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Carol Connors (singer)

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Carol Connors
Carol Connors performing live on November 17, 2007
Carol Connors performing live on November 17, 2007
Background information
Birth nameAnnette Kleinbard
Born (1941-11-13) November 13, 1941 (age 82)
New Brunswick, New Jersey, United States
GenresRock and roll, pop
Years active1956–present
LabelsDore Records

Carol Connors (born Annette Kleinbard, November 13, 1941) is an American singer-songwriter. She is perhaps best known as the lead vocalist on the Teddy Bears' single, "To Know Him Is To Love Him", which was written by her bandmate Phil Spector.


Early life[edit]

Connors was born Annette Kleinbard on November 13, 1941, in New Brunswick, New Jersey.[1] Her parents were Polish Jews.[1] She lost many relatives in the Holocaust.[1] She attended Fairfax High School in Los Angeles, California.[1]


She was the lead singer of the pop vocal trio known as the Teddy Bears, which also included Phil Spector.[1] The Teddy Bears' only major hit, "To Know Him Is To Love Him", which Spector wrote specifically to showcase Connors' singing voice, reached No. 1 on the Billboard Hot 100 in late 1958, also becoming the first woman to chart.[2] After their initial hit, the trio disbanded because of the failure of their follow-up singles, a car accident that injured Annette, and the fact that Spector preferred working behind the scenes to performing.[citation needed]

Some years later she legally changed her name to Carol Connors, because she did not want her first name to be associated with Mousketeer Annette Funicello. [citation needed] She co-wrote (with Ayn Robbins and Bill Conti) "Gonna Fly Now", the theme song from the film Rocky, which earned her an Academy Award nomination.[1] Carol Connors sang the theme to the film Orca, called "We Are One".

Other songwriting credits include the Rip Chords' 1964 hit "Hey Little Cobra", plus the 1980 Billy Preston/Syreeta Wright duet "With You I'm Born Again"; the 1994 title track "For All Mankind" on the debut album of Italian singer Guendalina Cariaggi, which was used as the theme song for a documentary produced by Pier Quinto and Lara Cariaggi, on the legends of soccer and the FIFA World Cup;[3] for "Madonna in the Mirror", the finale song on A&E's 15 Films About Madonna;[4] and three songs – "Condi, Condi", "I Think of You so Fondly", and "Chill, Condi, Chill" – for Courting Condi (2008).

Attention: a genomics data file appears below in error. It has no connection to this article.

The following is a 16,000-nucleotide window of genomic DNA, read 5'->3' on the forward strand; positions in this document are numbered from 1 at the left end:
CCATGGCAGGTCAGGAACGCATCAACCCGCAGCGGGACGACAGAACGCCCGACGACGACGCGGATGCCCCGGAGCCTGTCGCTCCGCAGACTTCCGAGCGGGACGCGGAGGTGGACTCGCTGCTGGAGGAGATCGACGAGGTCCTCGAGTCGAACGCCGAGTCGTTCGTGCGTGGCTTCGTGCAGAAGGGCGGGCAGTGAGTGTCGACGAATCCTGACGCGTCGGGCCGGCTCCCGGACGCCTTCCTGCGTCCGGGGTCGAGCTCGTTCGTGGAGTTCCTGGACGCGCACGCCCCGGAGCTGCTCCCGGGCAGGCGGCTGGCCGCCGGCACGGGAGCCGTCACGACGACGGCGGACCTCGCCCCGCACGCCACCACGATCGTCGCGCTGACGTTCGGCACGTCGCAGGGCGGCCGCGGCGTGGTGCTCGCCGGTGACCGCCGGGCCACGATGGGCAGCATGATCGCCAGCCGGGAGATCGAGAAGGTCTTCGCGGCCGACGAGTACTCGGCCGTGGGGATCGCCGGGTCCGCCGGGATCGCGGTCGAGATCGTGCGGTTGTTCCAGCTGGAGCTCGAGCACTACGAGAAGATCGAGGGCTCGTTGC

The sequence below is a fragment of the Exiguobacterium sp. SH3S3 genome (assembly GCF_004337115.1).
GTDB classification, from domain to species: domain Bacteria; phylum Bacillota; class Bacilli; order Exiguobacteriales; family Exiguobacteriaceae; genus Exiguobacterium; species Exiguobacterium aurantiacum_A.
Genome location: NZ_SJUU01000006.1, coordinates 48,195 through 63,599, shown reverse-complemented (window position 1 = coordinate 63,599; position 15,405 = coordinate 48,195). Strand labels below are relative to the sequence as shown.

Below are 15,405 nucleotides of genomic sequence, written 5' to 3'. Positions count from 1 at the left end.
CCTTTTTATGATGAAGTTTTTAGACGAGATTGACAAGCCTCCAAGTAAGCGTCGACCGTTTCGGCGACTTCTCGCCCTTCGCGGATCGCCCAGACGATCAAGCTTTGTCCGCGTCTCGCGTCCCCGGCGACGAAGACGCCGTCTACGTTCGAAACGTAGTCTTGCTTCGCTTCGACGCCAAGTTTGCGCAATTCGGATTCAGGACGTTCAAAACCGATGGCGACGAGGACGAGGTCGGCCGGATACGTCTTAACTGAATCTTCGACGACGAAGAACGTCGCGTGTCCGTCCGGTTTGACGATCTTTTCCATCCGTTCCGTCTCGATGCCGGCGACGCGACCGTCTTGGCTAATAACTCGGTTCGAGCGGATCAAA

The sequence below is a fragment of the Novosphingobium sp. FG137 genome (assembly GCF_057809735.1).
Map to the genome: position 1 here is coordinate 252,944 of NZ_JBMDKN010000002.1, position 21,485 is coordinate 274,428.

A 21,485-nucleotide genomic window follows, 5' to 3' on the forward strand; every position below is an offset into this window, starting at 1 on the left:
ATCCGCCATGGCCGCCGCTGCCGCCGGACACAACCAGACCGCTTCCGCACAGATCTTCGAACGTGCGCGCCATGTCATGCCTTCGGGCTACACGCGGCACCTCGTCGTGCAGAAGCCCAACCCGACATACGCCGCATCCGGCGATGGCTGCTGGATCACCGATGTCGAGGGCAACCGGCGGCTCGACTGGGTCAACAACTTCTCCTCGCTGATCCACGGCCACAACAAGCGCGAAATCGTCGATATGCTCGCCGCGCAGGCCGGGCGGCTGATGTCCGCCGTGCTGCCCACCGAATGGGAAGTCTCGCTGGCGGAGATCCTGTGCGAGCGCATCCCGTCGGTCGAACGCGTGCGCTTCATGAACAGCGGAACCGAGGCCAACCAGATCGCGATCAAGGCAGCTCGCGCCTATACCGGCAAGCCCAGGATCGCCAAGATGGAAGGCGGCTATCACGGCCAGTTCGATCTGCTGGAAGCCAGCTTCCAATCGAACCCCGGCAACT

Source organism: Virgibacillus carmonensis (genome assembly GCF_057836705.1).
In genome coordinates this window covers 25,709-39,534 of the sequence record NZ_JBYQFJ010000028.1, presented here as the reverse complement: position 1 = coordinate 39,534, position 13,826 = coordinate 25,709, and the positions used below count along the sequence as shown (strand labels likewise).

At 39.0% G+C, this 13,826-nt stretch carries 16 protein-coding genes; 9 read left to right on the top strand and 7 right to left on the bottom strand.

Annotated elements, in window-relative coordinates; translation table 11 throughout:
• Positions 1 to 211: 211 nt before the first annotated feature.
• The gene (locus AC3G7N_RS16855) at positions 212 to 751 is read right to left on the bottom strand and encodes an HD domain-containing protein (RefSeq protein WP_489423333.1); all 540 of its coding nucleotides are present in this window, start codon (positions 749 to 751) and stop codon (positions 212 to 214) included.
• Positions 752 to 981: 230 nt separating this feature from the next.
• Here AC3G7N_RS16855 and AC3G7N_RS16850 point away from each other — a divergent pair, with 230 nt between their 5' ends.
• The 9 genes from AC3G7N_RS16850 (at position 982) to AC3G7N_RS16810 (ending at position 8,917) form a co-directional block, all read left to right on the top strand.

Connors also wrote and performed songs for several films. The 1967 beach-party film Catalina Caper features her song "Book of Love" (not to be confused with the Monotones' song), co-written with Roger Christian, which she performed backed by the Cascades. She co-composed (with Ayn Robbins) three songs for the soundtrack of the 1977 Disney film, The Rescuers: "Tomorrow Is Another Day", "The Journey" and "Someone's Waiting for You". In 1983 Connors was nominated for a Golden Raspberry Award, for the 'Worst Original Song' for "It's Wrong for Me to Love You", from Butterfly, which she co-composed with Ennio Morricone.

In 2011, she skydived and performed a concert to raise awareness for the Wounded Warrior Project.[5]

A Golden Palm Star on the Palm Springs Walk of Stars was dedicated to her in 1999.[6]

Personal life[edit]

Connors lives in Beverly Hills, California.[1]

She testified at the O. J. Simpson trial in 1995. She had seen Simpson at a charity event the night before his ex-wife's murder.


  • "My Diary" 1961


  1. ^ a b c d e f g Liami Lawrence, From Elvis to ‘Rocky’ – the charmed life of Carol Connors, The Jerusalem Post, March 24, 2014
  2. ^ Tobler, John (1992). NME Rock 'N' Roll Years (1st ed.). London: Reed International Books Ltd. p. 61. CN 5585.
  3. ^ Army Archerd (June 2, 1994). "'Affair' looks to duplicate O.J. drama". Variety. Retrieved March 13, 2016.
  4. ^ "15 Films About Madonna". IMDb.com. Retrieved March 13, 2016.
  5. ^ ""Rocky" Songwriter Raises Awareness For Wounded Warriors « CBS Miami". Miami.cbslocal.com. July 3, 2011. Retrieved March 13, 2016.
  6. ^ "Palm Springs Walk of Stars : Listed By Date Dedicated" (PDF). Palmspringswalkofstars.com. Archived from the original (PDF) on December 8, 2012. Retrieved March 13, 2016.

External links[edit]